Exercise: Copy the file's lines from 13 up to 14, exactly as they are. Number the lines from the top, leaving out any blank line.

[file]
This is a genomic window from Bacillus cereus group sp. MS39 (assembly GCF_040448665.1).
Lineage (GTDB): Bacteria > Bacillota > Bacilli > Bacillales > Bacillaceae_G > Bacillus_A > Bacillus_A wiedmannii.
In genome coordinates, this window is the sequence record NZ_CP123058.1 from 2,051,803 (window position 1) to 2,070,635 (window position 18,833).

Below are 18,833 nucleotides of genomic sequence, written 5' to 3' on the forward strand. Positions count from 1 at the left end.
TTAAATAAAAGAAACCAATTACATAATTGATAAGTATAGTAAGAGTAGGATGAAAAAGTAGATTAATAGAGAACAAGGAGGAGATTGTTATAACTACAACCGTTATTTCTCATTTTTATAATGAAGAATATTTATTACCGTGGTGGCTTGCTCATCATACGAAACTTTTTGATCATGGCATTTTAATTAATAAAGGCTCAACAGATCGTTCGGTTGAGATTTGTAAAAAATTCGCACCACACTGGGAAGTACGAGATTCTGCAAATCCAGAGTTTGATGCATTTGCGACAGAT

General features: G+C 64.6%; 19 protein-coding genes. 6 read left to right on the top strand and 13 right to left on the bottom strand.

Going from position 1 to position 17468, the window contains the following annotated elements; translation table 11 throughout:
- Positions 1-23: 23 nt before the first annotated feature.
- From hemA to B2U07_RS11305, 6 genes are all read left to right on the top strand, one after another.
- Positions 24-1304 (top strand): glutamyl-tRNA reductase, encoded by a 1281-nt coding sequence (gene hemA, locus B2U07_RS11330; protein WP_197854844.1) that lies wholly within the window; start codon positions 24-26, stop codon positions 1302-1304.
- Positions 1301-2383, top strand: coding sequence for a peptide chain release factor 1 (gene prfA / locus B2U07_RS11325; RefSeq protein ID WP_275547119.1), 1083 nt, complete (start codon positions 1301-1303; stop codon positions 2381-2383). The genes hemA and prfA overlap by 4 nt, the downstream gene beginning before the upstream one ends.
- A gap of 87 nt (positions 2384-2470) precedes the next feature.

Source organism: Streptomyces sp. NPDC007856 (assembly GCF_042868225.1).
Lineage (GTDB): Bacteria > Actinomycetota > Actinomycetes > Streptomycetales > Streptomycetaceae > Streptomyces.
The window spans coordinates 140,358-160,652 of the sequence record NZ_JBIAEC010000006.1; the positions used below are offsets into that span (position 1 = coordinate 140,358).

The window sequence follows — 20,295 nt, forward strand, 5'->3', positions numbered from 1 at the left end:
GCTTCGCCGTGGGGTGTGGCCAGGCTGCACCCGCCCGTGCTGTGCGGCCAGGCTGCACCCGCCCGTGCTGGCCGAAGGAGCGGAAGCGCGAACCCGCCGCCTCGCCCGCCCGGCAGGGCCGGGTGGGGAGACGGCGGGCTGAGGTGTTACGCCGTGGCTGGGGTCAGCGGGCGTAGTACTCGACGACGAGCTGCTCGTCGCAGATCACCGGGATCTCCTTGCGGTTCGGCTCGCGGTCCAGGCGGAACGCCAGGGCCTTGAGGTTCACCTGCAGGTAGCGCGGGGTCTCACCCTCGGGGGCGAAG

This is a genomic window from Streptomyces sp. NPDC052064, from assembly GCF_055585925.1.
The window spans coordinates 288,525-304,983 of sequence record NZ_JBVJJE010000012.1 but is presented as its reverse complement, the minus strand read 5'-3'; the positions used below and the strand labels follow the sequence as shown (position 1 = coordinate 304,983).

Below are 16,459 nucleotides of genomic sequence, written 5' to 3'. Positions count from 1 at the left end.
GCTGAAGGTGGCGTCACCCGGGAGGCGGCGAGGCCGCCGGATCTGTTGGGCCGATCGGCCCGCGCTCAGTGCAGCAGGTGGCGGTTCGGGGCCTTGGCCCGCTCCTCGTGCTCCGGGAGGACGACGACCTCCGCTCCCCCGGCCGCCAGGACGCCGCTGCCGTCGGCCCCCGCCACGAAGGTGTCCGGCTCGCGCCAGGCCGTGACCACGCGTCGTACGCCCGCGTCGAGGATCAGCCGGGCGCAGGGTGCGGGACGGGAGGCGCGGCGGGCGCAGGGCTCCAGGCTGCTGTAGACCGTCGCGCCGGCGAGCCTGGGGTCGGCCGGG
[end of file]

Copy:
Source organism: Streptomyces sp. NPDC007856 (assembly GCF_042868225.1).
Lineage (GTDB): Bacteria > Actinomycetota > Actinomycetes > Streptomycetales > Streptomycetaceae > Streptomyces.